Re: Gewoon.......omdat het zo'n leuk plaatje is.
Geplaatst: 14 okt 2017 13:19
Gisteren in de Duitse buurtsuper gezien. Ik zou er spontaan van gaan pijproken ipv haring kopen.
Waar altijd wel iets valt op te steken
Elmer schreef:Dat is een hele mooie Bommel!
Die ga ik trachten iets groter te krijgen en af te drukken om in te kaderen.
LORD HA' MERCY!
It's 1915 and an elderly couple set off from their cottage to market in Galway. You might be surprised to see that the only one smoking a pipe is herself but back then, both men and women smoked tobacco from clay pipes, or as they were known in Ireland dúidíns. Every house would have at least one and, although a woman seen smoking a pipe was looked upon by society as crude and backward, in rural areas the women smoked without shame. God knows they had very few other avenues of pleasure.
Clay pipes were very fragile and didn't last long, so great effort was made to look after them. Tapping your clay pipe against a hard surface to dump out tobacco or ashes out was ill advised. The pipe was cleaned by placing it on the coals of a fire where all the residue would burn to ashes, and in fact that process could actually result in making the pipe more durable.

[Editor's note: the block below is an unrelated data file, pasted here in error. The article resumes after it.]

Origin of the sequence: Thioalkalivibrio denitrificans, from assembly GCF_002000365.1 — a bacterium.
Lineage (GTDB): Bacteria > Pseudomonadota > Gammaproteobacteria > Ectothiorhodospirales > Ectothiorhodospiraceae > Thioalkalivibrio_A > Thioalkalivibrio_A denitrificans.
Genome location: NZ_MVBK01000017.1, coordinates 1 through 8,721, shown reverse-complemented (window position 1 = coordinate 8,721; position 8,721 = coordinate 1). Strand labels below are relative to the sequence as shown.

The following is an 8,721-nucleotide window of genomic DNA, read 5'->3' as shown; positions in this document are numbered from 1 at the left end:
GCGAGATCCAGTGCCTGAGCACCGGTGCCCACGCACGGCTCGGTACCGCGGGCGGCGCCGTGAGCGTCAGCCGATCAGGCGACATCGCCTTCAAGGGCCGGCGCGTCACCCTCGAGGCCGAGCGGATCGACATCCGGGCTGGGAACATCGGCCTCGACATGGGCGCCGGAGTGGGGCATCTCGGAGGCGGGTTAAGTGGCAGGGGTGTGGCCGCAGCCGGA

The village of Knockcroghery in County Roscommon was famous for almost 300 years as a centre for the production of dúidíns. By the late 1800s, almost the entire village was involved in the manufacture of the pipes with seven different families involved, each with their own kiln.
Dúidíns were an important part of an Irish wake. As many as a hundred or more would be purchased and filled with a cheap twist tobacco. Then they were laid out on trays along with whiskey and porter, and passed out to all in attendance. As a pipe was taken, it was customary to say 'Lord have mercy' and, over time, the pipe became known as a 'Lord ha' mercy'.